So forward we went with the meeting, and the CEO rolled out the new idea, complete with the dates of required training to get started. I asked to be at the meeting just to observe, and observe I did. The moment he started talking, his entire team, including his commercial leader, started to resist. Before they even said anything, you could feel the energy in the room change and how irritated the team was getting, and you could almost hear all the negative thoughts running through their heads.

As soon as the CEO stopped talking, they started. There was push-back, complaining – sheer resistance so strong and loud that even the commercial leader jumped in, and the CEO started to cave and immediately began making concessions. He offered to wait on the training, have the product in the company’s mix but not highlight it, and review it one more time before the contract is signed, and the list went on.

It was clear in that moment who was running the team and company, and it was not the commercial leader, and it was certainly not the CEO. The team was running the show. Unfortunately, if someone else didn’t start leading the team, then this team and company were going to miss a major opportunity.

People don’t resist change because they are bad people; they resist it because they don’t understand change, and more importantly, they do not understand how it will benefit them. Unless the change is our idea, sometimes the first reaction to it is defensive and negative. As a leader, understand that you must prepare for it and help your team make the transition. Your job as the sales leader is to simultaneously acknowledge the challenge your team members do see and help them see the benefit of what they don’t – what’s in it for them, their customers, and their company.

In this case, right after the meeting, the CEO, the commercial leader, and I had a coaching session, in which we debriefed the meeting, going through what went well (very little) and what could have gone better (a lot). The result: a CEO with a stronger backbone and a willingness to strategize before meetings that are focused on change, and more importantly, a commercial leader who is now committed to focusing on opportunity rather than challenge when change is introduced.

We had a do-over, and this time we walked the team members through all the benefits (for the team and clients) of this new product line, which were immense and why the CEO was so excited; acknowledged their worry about additional challenges on the front end; and guaranteed the support and help they would need to make the transition.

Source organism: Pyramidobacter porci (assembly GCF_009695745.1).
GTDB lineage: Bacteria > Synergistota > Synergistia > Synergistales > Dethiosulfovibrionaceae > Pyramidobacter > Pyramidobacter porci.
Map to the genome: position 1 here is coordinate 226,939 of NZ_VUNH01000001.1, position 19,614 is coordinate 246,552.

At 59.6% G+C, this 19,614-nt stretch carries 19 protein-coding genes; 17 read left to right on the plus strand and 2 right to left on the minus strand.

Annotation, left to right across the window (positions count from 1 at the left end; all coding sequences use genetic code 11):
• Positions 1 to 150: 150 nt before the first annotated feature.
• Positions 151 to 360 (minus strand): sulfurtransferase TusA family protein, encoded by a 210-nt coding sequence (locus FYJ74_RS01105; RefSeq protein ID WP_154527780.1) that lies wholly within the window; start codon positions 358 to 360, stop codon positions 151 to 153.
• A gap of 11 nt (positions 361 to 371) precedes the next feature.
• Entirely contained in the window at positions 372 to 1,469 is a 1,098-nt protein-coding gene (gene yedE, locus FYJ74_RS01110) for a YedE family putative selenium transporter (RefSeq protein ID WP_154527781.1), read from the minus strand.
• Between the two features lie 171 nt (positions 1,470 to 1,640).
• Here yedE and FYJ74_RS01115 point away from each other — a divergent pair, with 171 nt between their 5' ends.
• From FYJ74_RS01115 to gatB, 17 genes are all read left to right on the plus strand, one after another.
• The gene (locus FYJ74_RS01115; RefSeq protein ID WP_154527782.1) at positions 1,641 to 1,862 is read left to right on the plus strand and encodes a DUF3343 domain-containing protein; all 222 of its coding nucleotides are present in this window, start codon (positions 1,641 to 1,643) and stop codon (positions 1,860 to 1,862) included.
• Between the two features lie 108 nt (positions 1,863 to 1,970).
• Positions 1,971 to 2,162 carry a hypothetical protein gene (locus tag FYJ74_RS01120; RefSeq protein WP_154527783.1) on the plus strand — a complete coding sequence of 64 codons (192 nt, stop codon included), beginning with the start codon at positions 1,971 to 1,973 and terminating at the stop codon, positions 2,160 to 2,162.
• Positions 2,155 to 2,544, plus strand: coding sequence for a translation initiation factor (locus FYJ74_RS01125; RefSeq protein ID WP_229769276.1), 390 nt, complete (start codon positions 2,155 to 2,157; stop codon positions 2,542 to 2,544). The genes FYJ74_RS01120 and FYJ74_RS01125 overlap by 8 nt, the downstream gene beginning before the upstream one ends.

The result: a motivated, engaged, and excited team hitting record-growth numbers with the new product line, and a CEO and commercial leader who are back in charge of the team and company.

Critical Factors That Drive Your Organizational Culture

TristamBrown_200Today's guest post is by Tris Brown, CEO of LSA Global.



Your company culture is more than just a phrase or a tagline; it’s the heart of how things truly get done at your company. It is the key to strategy execution and high performance.

As an example of culture’s importance, take a look at this video clip, from the movie The Internship, which I showed to the audience during my recent presentation at the Sales 2.0 Conference in San Francisco.

In the context of this movie, Google has a strong sense of its company culture. What’s so funny is that the two characters clearly don’t fit in, and their stints at Google will not and should not last if the culture has high performance attributes.

Organizational culture is not “soft” stuff. Harvard Business Review says that up to half of the difference in performance between companies in the same industry can be attributed to culture. Think about it this way: in nature, organisms change when their environment changes. The same is true for people. If people truly want to succeed and be a part of your company, they’ll conform to your culture. If they don’t, they’ll eventually be weeded out, one way or another. In terms of performance, this is a good thing.

At the Sales 2.0 Conference, I asked the audience members what factors they think drive extraordinary results in the following three high-performance environments: 1) the Olympic Games, 2) the singing competition American Idol, and 3) the weight-loss competition The Biggest Loser. Here’s what they said: 

  • Clear goals

  • National pride

  • Recognition

  • Coaching

  • Competition

More personal and world records are broken during the Olympics than at any other sporting event in the world. In a relatively short period of time, American Idol takes raw talent and dramatically improves contestants’ performance to create best-selling recording artists. The Biggest Loser, a show that features obese people competing to win a cash prize by losing the highest percentage of weight, dramatically changes lives fast. 

What is it about these environments that foster high performance? I believe it is their high performance culture. It’s the leader’s responsibility to create this culture, aligned with the company’s business strategy. That is how leaders set their teams up to succeed on a consistent basis.

Remember, culture is not what you want to be or what you aspire to be. It’s what’s true about your company. Every company has a culture, and it exists either by design or default. Is yours designed to win? Read more by downloading our white paper, “Top 5 Warning Signs that Your Performance Environment May Be in Trouble.”

As a leader, how do you use clarity, competition, meaning, recognition, and coaching to inspire and propel your teams to succeed? Share your thoughts in the comments section.

When New Sales Hires Fail, Try, Try Again

MichaelAhearneToday's guest post is by Michael Ahearne, professor of marketing at University of Houston and principal at ZS Associates.



Ever wonder why newly hired salespeople fall into the rut of making boilerplate pitches to customers? New research of mine published in the Journal of Marketing suggests that missed sales goals are a significant contributor.